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New free online videos help mentor new farmers

To provide new farmers a resource lifeline, the New York Beginning Farmer Project has just released a series of 12 online videos, titled "Voices of Experience." Through interviews with 12 enterprising farmers, the videos are intended to help new farmers, from planning to marketing.

"The videos are just chock-full of the kind of advice that can only come from people who have experience," said Erica Frenay, an extension associate with the Small Farms Program at Cornell and the New York Beginning Farmer project manager.

The series, which comprises themed videos from two to 18 minutes in length, is one of the first steps in a new farmer mentoring program.

"We would ideally love to see any new farmer in the state have access to a mentor," said Frenay, who noted that such mentoring would require additional funds. "But in the meantime we feel like these videos provide some farmer-to-farmer learning that's a bit more general."

The New York Beginning Farmer Project, which is a project of the Small Farms Program headed by Anusuya Rangarajan, Cornell horticulture professor, covers topics that new farmers typically ask extension agents. "A lot of the [experienced] farmers are saying the same things that I might tell a new farmer, but it carries more weight when it comes from somebody who is actually out in the fields every day and has gone through the experience of starting up a farm," said Frenay.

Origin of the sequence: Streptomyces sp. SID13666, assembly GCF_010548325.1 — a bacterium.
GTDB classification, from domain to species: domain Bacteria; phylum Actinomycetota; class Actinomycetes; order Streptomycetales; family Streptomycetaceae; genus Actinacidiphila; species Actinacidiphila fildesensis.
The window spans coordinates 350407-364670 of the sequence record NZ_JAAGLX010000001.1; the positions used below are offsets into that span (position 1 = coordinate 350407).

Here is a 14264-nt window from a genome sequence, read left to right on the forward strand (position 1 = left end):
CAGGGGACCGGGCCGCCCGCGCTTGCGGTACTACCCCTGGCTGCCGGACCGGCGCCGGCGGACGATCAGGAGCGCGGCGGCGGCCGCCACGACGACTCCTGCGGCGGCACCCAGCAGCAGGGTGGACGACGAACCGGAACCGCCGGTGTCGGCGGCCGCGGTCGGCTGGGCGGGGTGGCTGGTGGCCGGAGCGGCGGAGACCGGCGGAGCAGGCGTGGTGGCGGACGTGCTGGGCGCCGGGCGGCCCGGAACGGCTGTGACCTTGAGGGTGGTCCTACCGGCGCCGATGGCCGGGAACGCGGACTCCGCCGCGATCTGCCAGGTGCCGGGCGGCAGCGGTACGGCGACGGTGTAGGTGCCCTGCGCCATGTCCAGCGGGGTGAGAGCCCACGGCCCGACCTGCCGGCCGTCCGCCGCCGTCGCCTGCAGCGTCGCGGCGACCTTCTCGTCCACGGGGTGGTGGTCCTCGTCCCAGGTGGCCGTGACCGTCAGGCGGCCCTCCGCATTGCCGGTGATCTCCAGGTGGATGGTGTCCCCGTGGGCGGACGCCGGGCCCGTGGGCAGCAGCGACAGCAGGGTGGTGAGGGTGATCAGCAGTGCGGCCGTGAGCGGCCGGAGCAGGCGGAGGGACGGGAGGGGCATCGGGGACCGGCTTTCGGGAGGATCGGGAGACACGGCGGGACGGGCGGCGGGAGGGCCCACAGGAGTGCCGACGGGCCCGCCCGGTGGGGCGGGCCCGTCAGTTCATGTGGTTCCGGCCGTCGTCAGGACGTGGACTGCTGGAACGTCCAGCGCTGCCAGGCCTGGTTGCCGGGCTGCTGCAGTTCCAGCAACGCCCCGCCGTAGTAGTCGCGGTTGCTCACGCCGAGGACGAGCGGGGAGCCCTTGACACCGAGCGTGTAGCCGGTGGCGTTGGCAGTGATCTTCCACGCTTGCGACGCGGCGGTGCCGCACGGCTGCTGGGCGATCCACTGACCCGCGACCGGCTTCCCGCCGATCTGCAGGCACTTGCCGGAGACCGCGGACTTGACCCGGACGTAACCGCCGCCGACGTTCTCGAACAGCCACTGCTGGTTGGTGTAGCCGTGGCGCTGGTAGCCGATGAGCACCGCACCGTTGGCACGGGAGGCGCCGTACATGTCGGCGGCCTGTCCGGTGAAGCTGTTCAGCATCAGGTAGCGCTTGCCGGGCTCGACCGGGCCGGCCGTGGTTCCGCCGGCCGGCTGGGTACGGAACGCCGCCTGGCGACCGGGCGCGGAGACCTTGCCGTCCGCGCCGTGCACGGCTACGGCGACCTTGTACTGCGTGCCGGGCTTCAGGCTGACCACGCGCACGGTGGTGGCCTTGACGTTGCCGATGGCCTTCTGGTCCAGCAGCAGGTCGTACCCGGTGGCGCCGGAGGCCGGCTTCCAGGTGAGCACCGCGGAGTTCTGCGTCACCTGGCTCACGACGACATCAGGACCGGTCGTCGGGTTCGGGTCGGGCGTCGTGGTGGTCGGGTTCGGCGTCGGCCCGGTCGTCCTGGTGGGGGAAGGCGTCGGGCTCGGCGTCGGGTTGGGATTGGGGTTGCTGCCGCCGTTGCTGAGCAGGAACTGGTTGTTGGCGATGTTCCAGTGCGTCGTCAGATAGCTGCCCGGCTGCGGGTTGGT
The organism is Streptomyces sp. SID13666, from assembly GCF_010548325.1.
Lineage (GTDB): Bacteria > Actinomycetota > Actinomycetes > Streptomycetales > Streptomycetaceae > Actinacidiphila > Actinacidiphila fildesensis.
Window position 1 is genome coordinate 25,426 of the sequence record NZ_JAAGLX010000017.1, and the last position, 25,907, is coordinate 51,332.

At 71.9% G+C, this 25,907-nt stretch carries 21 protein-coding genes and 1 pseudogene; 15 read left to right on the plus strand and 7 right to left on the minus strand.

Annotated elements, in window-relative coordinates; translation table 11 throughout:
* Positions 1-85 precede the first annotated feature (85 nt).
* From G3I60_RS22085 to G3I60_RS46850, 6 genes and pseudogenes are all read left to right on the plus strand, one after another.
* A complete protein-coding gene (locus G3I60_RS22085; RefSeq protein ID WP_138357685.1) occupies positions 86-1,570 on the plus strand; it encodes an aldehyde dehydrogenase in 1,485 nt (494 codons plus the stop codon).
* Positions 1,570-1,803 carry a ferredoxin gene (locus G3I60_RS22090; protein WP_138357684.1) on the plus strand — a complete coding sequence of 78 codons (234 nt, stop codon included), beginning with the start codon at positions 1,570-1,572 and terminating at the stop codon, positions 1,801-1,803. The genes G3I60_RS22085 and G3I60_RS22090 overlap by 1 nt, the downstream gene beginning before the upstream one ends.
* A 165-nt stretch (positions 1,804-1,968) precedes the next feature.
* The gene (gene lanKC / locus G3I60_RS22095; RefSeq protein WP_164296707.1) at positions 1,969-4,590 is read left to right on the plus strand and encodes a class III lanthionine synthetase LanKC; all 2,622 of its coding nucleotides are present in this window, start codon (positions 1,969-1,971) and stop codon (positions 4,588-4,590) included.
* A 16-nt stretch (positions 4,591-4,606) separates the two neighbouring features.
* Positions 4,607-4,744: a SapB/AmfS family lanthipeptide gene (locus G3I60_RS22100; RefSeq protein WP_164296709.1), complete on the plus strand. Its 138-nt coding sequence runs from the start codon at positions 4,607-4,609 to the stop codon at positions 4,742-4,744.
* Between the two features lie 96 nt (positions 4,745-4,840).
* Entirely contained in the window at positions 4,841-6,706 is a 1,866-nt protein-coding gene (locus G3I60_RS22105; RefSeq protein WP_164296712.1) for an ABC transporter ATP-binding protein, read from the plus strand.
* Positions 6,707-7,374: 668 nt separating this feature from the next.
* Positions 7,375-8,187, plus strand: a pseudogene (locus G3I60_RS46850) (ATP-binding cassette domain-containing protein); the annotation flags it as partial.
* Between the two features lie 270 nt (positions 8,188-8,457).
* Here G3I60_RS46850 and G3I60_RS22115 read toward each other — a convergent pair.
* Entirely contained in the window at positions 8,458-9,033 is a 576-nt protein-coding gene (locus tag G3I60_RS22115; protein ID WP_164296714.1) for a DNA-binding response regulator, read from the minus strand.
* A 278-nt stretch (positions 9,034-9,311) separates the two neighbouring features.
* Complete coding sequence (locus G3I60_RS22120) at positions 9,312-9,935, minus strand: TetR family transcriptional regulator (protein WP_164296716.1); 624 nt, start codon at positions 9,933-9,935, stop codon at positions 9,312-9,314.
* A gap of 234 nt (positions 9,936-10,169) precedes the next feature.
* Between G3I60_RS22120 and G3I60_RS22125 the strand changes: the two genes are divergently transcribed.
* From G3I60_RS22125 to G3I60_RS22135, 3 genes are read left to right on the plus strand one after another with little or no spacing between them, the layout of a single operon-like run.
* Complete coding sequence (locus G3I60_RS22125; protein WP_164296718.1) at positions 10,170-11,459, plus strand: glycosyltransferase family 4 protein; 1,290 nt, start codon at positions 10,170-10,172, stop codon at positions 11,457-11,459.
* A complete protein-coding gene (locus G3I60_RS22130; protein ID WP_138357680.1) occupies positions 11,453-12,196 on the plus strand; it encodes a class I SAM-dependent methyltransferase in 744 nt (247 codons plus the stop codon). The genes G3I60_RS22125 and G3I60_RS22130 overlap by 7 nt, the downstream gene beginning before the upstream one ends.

The series gives an authentic picture of the challenges new farmers face. "You have to be prepared as well as you can if you're going to get into a farming operation," said Rick Reisinger, manager of Cornell Orchards and the owner of an orchard in Watkins Glen, N.Y. "And that means having as much knowledge about whatever you're going to get into, and you have to have more knowledge than the next guy."

In addition to covering business planning, marketing, insurance coverage, land maintenance, grants and product diversity, the videos also cover some of the diverse reasons why farmers begin their operations. Pierre Donne, M.D., of Sojourner Farm in Cattaragus County, for example, was inspired to farm through his work as a physician. "As a physician," said Donne, "I did some research and I realized our food system is going in the wrong direction as far as what we are putting into our bodies." Donne decided to retire into livestock farming with the mission of providing healthier meats to consumers.

The New York Beginning Farmers Project, launched three years ago, also sponsors intensive new farmer trainings and online courses. So far, several hundred people have been trained through the program, said Frenay.

The New York Beginning Farmer Project is funded by the New York Farm Viability Institute and Cornell Cooperative Extension. This series is available at

Sarah Palmer '10 is a writer intern at the Cornell Chronicle.

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Nicola Pytell